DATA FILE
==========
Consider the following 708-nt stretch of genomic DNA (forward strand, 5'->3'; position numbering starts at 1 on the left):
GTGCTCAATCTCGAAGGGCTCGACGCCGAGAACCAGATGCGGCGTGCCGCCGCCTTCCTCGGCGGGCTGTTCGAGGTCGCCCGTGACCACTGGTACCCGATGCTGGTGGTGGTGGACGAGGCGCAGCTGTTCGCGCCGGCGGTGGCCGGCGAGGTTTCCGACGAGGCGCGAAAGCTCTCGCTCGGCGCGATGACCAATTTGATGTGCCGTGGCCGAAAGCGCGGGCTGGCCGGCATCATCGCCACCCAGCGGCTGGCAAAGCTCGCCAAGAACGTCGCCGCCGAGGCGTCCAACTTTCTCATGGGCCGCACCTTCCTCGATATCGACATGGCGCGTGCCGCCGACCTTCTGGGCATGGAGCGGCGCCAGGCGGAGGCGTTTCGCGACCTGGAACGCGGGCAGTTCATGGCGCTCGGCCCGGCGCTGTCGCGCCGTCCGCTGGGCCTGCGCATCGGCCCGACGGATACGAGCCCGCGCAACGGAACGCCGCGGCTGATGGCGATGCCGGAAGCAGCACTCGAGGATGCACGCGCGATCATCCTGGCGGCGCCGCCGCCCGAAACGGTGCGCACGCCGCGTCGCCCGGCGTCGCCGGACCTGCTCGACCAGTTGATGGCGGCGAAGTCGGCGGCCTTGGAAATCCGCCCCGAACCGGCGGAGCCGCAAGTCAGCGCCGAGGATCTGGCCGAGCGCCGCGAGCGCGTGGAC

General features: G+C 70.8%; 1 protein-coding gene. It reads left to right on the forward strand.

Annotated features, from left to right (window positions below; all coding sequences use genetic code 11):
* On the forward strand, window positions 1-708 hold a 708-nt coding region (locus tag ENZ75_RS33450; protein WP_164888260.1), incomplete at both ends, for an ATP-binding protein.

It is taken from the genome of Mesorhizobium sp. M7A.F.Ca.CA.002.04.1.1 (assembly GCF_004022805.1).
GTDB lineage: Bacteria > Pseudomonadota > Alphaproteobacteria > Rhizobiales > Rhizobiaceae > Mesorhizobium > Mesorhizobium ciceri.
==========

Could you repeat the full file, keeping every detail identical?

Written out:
Consider the following 708-nt stretch of genomic DNA (forward strand, 5'->3'; position numbering starts at 1 on the left):
GTGCTCAATCTCGAAGGGCTCGACGCCGAGAACCAGATGCGGCGTGCCGCCGCCTTCCTCGGCGGGCTGTTCGAGGTCGCCCGTGACCACTGGTACCCGATGCTGGTGGTGGTGGACGAGGCGCAGCTGTTCGCGCCGGCGGTGGCCGGCGAGGTTTCCGACGAGGCGCGAAAGCTCTCGCTCGGCGCGATGACCAATTTGATGTGCCGTGGCCGAAAGCGCGGGCTGGCCGGCATCATCGCCACCCAGCGGCTGGCAAAGCTCGCCAAGAACGTCGCCGCCGAGGCGTCCAACTTTCTCATGGGCCGCACCTTCCTCGATATCGACATGGCGCGTGCCGCCGACCTTCTGGGCATGGAGCGGCGCCAGGCGGAGGCGTTTCGCGACCTGGAACGCGGGCAGTTCATGGCGCTCGGCCCGGCGCTGTCGCGCCGTCCGCTGGGCCTGCGCATCGGCCCGACGGATACGAGCCCGCGCAACGGAACGCCGCGGCTGATGGCGATGCCGGAAGCAGCACTCGAGGATGCACGCGCGATCATCCTGGCGGCGCCGCCGCCCGAAACGGTGCGCACGCCGCGTCGCCCGGCGTCGCCGGACCTGCTCGACCAGTTGATGGCGGCGAAGTCGGCGGCCTTGGAAATCCGCCCCGAACCGGCGGAGCCGCAAGTCAGCGCCGAGGATCTGGCCGAGCGCCGCGAGCGCGTGGAC

General features: G+C 70.8%; 1 protein-coding gene. It reads left to right on the forward strand.

Annotated features, from left to right (window positions below; all coding sequences use genetic code 11):
* On the forward strand, window positions 1-708 hold a 708-nt coding region (locus tag ENZ75_RS33450; protein WP_164888260.1), incomplete at both ends, for an ATP-binding protein.

It is taken from the genome of Mesorhizobium sp. M7A.F.Ca.CA.002.04.1.1 (assembly GCF_004022805.1).
GTDB lineage: Bacteria > Pseudomonadota > Alphaproteobacteria > Rhizobiales > Rhizobiaceae > Mesorhizobium > Mesorhizobium ciceri.